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FEINGOLD ISSUES 100 DAY REPORT ON OBAMA'S ACTIONS TO RESTORE THE RULE OF LAW


Report Concludes Obama's First 100 Days Provide Mostly Encouraging Signs But Raises Concerns On Certain Issues Including State Secrets

Washington, D.C. – In anticipation of President Obama’s 100th day in office, U.S. Senator Russ Feingold today released a “100 Day Rule of Law Report” to examine the new administration’s efforts to reverse the Bush administration’s eight year assault on the rule of law. Feingold assessed the steps the Obama administration has taken thus far to address recommendations made by forty organizations and experts in connection with a Senate Constitution Subcommittee hearing chaired by Feingold on September 16, 2008, entitled “Restoring the Rule of Law.” President Obama received high marks for several actions he has taken in his first 100 days in office, including his executive orders to close the facility at Guantanamo Bay, ban torture and increase transparency. However, Feingold’s review finds the Obama administration’s invoking of the state secrets privilege “troubling.”

“Since coming into office, President Obama has faced enormous challenges including an economy in crisis and military operations in Iraq and Afghanistan,” Feingold said. “Those issues obviously have to be on the front burner for him, as well as Congress. No one thought President Obama was going to undo eight years of reckless policies in just a hundred days. But President Obama has also committed to restore the rule of law and end one of the darkest periods in our constitutional history, and the hundred-day mark offers a good opportunity to assess those efforts.”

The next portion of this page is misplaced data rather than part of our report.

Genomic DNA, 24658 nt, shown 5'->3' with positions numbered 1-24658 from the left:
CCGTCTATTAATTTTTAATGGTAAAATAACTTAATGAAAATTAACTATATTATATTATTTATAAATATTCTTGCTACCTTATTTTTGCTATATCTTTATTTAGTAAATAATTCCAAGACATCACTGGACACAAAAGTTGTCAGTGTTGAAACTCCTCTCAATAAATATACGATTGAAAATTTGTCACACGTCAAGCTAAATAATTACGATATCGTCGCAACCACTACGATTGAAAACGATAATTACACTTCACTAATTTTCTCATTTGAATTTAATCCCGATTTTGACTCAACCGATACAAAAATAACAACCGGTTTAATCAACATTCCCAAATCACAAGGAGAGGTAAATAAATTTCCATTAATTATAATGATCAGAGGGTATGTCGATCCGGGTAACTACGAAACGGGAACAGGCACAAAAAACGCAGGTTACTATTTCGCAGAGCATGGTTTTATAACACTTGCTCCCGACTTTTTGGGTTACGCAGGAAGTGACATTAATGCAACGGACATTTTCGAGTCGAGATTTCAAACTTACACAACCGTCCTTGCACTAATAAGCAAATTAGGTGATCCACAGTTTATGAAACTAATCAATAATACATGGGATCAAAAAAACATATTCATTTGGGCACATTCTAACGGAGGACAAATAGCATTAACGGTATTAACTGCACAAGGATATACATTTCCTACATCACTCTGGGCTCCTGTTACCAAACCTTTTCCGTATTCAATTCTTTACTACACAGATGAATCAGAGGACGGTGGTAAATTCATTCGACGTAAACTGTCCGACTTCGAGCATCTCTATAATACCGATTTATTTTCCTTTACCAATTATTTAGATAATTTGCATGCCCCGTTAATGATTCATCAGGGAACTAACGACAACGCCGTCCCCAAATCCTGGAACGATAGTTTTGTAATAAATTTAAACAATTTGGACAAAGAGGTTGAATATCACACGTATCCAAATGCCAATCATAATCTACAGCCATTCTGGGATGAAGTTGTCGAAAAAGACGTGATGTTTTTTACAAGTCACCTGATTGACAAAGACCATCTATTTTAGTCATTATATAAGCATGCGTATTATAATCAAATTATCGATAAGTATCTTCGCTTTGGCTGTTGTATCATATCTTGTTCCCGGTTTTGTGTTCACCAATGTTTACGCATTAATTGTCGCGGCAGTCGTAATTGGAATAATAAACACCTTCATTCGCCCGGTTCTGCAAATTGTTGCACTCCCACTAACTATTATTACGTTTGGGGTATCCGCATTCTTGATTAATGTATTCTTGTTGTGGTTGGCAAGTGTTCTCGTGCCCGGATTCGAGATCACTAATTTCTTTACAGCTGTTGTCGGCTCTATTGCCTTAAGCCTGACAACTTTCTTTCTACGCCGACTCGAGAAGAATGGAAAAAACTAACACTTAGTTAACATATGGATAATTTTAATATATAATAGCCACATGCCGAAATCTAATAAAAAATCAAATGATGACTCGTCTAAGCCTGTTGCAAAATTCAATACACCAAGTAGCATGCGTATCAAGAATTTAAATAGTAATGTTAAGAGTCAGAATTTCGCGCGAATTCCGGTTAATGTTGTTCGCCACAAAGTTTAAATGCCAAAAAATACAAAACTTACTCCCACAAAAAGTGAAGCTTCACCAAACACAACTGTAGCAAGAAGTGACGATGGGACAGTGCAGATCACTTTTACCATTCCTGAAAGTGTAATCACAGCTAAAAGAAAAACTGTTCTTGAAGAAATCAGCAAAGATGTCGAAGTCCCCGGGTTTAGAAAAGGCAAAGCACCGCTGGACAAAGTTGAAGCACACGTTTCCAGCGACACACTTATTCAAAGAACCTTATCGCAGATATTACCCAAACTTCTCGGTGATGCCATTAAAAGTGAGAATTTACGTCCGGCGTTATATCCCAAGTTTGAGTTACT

Feingold’s report is based on the policy recommendations generated by his September hearing and outlined in a December 10th letter to then President-elect Obama. Among those making the recommendations were John Podesta, co-chair of President Obama’s transition and other current or pending Obama administration nominees, and Harold Koh, Dean of the Yale Law School and President Obama’s nominee to be State Department Legal Advisor. The recommendations were grouped into four general categories: separation of powers; excessive government secrecy; detention and interrogation policy; and domestic surveillance and privacy.

“I am generally pleased with what I have seen so far, particularly in the areas of transparency and detainee and interrogation policy,” Feingold said. “The president has taken swift and decisive action to make a clear break with the previous administration on those fronts, including the release of the previous administration's memos authorizing torture, which were a horrific abuse of the rule of law. I remain troubled, though, by the administration’s invoking the state secrets privilege three times in its first one hundred days, which highlights the urgent need for the state secrets legislation I joined Senators Leahy, Specter, Kennedy and others in introducing. I am also taking a wait and see approach to this administration’s efforts on domestic surveillance and privacy. Fixing problems in this area will take congressional action but the administration will have opportunities to show its support for the rights and privacy of Americans later this year when Congress is expected to take up the PATRIOT Act’s reauthorization.”

Feingold’s review can be found at: http://feingold.senate.gov/ruleoflaw

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And "I'm generally pleased...."

Good for Russ. Serious talk. All is well, pretty much. That's good, I guess. Well, OK then. ZZZZZZZZZZZZZZ...

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